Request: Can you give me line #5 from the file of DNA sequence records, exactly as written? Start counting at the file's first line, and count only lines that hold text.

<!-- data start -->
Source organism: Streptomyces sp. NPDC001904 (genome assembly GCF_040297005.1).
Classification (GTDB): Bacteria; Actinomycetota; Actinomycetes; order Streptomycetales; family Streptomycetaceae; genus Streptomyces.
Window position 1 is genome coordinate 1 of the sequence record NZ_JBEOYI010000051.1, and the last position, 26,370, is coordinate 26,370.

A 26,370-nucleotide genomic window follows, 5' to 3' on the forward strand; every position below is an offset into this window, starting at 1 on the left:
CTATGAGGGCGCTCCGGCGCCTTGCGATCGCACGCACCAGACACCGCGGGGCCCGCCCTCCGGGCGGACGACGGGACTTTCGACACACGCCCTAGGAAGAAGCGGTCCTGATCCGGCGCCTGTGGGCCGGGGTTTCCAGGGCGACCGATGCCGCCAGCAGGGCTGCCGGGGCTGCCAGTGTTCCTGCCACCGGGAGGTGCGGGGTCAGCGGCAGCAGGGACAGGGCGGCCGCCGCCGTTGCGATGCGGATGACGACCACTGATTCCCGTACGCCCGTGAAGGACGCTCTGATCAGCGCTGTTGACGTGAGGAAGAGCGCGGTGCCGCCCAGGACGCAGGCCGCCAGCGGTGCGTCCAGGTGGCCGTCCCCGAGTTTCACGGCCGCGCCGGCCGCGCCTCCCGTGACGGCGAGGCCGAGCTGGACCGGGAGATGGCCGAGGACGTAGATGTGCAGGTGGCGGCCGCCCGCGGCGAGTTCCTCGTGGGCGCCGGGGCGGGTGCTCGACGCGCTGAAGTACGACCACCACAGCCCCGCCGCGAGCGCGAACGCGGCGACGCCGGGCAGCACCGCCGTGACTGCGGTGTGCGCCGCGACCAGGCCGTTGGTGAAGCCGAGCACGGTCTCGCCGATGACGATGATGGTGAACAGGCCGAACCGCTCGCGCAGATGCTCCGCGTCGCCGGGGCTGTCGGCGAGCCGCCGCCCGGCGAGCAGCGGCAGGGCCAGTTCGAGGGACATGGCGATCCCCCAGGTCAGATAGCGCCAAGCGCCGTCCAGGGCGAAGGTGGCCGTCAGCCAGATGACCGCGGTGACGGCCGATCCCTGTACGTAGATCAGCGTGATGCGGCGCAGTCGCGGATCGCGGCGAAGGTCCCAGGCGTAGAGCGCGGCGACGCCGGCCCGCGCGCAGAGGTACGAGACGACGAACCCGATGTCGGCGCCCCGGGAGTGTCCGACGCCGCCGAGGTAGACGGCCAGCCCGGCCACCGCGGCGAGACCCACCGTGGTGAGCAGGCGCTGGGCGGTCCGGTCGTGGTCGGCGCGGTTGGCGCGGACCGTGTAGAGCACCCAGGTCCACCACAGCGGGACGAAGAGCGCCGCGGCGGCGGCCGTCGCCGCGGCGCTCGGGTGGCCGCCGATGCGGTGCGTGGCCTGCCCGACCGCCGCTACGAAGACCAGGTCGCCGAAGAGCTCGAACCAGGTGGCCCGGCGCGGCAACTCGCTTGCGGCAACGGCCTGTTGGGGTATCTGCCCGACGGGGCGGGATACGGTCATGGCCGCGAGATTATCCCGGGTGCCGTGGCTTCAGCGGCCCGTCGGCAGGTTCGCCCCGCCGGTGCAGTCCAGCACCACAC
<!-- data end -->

CTATGAGGGCGCTCCGGCGCCTTGCGATCGCACGCACCAGACACCGCGGGGCCCGCCCTCCGGGCGGACGACGGGACTTTCGACACACGCCCTAGGAAGAAGCGGTCCTGATCCGGCGCCTGTGGGCCGGGGTTTCCAGGGCGACCGATGCCGCCAGCAGGGCTGCCGGGGCTGCCAGTGTTCCTGCCACCGGGAGGTGCGGGGTCAGCGGCAGCAGGGACAGGGCGGCCGCCGCCGTTGCGATGCGGATGACGACCACTGATTCCCGTACGCCCGTGAAGGACGCTCTGATCAGCGCTGTTGACGTGAGGAAGAGCGCGGTGCCGCCCAGGACGCAGGCCGCCAGCGGTGCGTCCAGGTGGCCGTCCCCGAGTTTCACGGCCGCGCCGGCCGCGCCTCCCGTGACGGCGAGGCCGAGCTGGACCGGGAGATGGCCGAGGACGTAGATGTGCAGGTGGCGGCCGCCCGCGGCGAGTTCCTCGTGGGCGCCGGGGCGGGTGCTCGACGCGCTGAAGTACGACCACCACAGCCCCGCCGCGAGCGCGAACGCGGCGACGCCGGGCAGCACCGCCGTGACTGCGGTGTGCGCCGCGACCAGGCCGTTGGTGAAGCCGAGCACGGTCTCGCCGATGACGATGATGGTGAACAGGCCGAACCGCTCGCGCAGATGCTCCGCGTCGCCGGGGCTGTCGGCGAGCCGCCGCCCGGCGAGCAGCGGCAGGGCCAGTTCGAGGGACATGGCGATCCCCCAGGTCAGATAGCGCCAAGCGCCGTCCAGGGCGAAGGTGGCCGTCAGCCAGATGACCGCGGTGACGGCCGATCCCTGTACGTAGATCAGCGTGATGCGGCGCAGTCGCGGATCGCGGCGAAGGTCCCAGGCGTAGAGCGCGGCGACGCCGGCCCGCGCGCAGAGGTACGAGACGACGAACCCGATGTCGGCGCCCCGGGAGTGTCCGACGCCGCCGAGGTAGACGGCCAGCCCGGCCACCGCGGCGAGACCCACCGTGGTGAGCAGGCGCTGGGCGGTCCGGTCGTGGTCGGCGCGGTTGGCGCGGACCGTGTAGAGCACCCAGGTCCACCACAGCGGGACGAAGAGCGCCGCGGCGGCGGCCGTCGCCGCGGCGCTCGGGTGGCCGCCGATGCGGTGCGTGGCCTGCCCGACCGCCGCTACGAAGACCAGGTCGCCGAAGAGCTCGAACCAGGTGGCCCGGCGCGGCAACTCGCTTGCGGCAACGGCCTGTTGGGGTATCTGCCCGACGGGGCGGGATACGGTCATGGCCGCGAGATTATCCCGGGTGCCGTGGCTTCAGCGGCCCGTCGGCAGGTTCGCCCCGCCGGTGCAGTCCAGCACCACAC